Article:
In the forest-livelihoods literature, forests are widely perceived to provide both common safety nets to shocks and resources for seasonal gap-filling. We use a large global-comparative dataset to test these responses. We find households rank forest-extraction responses to shocks lower than most common alternatives. For seasonal gap-filling, forest extraction also has limited importance. The minority of households using forests for coping is asset-poor and lives in villages specialized on forests, in particular timber extraction. Overall, forest resources may be less important as a buffer between agricultural harvests and in times of unforeseen hardship than has been found in many case studies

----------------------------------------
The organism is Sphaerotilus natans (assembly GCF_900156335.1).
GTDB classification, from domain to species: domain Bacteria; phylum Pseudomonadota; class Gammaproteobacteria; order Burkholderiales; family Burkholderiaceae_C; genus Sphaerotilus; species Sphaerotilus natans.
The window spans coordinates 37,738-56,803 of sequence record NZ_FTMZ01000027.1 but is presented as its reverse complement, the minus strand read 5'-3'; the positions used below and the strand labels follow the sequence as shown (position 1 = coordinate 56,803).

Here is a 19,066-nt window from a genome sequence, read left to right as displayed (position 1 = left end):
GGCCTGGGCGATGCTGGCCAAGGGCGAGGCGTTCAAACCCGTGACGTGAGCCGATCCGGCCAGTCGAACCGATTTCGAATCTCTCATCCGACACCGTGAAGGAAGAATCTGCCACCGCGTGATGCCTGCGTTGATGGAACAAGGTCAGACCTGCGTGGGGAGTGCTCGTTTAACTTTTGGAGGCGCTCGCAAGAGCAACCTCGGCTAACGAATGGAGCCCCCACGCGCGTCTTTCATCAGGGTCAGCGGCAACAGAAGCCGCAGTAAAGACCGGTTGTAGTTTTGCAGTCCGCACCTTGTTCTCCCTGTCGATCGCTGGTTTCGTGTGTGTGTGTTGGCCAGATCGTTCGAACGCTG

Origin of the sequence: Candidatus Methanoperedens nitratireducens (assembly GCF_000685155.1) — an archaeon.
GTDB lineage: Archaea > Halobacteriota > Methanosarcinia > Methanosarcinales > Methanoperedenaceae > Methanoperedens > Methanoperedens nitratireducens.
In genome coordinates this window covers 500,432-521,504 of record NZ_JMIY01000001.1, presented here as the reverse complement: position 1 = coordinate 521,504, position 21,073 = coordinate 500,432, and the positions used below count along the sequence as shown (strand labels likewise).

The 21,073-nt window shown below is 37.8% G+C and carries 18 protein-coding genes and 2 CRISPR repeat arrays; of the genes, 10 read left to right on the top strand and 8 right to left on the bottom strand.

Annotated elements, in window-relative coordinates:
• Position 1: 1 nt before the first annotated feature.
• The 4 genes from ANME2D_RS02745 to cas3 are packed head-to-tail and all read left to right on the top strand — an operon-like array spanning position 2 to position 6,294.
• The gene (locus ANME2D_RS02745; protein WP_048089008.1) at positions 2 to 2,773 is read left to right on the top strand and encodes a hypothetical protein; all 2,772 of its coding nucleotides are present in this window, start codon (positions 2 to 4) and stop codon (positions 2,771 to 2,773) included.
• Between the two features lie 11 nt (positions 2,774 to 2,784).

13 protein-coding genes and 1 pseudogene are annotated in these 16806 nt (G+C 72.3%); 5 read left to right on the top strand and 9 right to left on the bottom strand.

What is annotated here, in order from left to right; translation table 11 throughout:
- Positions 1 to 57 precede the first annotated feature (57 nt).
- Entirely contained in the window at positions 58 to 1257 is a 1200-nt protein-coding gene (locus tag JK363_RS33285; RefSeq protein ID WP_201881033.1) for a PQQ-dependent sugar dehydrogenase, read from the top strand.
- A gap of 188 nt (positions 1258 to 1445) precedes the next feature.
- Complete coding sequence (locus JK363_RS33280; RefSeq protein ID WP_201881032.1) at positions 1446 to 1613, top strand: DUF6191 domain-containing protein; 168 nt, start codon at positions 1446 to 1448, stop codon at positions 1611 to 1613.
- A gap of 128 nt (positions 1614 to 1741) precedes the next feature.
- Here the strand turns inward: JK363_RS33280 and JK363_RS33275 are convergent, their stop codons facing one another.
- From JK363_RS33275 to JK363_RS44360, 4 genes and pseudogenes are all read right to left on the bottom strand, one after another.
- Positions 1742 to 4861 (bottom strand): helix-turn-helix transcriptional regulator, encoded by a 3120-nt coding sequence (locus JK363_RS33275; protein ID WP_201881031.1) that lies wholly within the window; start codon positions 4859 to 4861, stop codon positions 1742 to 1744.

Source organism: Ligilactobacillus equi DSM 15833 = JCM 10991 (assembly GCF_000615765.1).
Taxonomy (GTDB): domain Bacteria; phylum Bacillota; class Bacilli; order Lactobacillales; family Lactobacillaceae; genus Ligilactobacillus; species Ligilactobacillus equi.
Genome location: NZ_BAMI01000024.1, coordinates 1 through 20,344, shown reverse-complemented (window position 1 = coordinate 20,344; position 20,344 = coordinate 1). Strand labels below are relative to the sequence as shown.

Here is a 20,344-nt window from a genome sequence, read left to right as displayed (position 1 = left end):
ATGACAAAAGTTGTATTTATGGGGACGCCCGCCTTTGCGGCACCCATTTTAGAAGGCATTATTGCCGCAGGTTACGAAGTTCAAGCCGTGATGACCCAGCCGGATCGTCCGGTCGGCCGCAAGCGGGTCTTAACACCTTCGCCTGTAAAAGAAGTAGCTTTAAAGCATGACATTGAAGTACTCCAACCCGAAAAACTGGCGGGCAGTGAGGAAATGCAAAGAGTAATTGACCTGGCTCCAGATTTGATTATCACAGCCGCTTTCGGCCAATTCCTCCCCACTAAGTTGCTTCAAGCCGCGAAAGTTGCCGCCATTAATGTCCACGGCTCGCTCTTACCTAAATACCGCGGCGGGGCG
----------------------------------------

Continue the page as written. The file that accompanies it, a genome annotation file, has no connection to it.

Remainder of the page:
Authors: Wunder, S.; Börner, J.; Shively, G.; Wyman, M.
Subjects: livelihoods, risk, income, diversification, household income
Publication type: ISI, Journal Article, Publication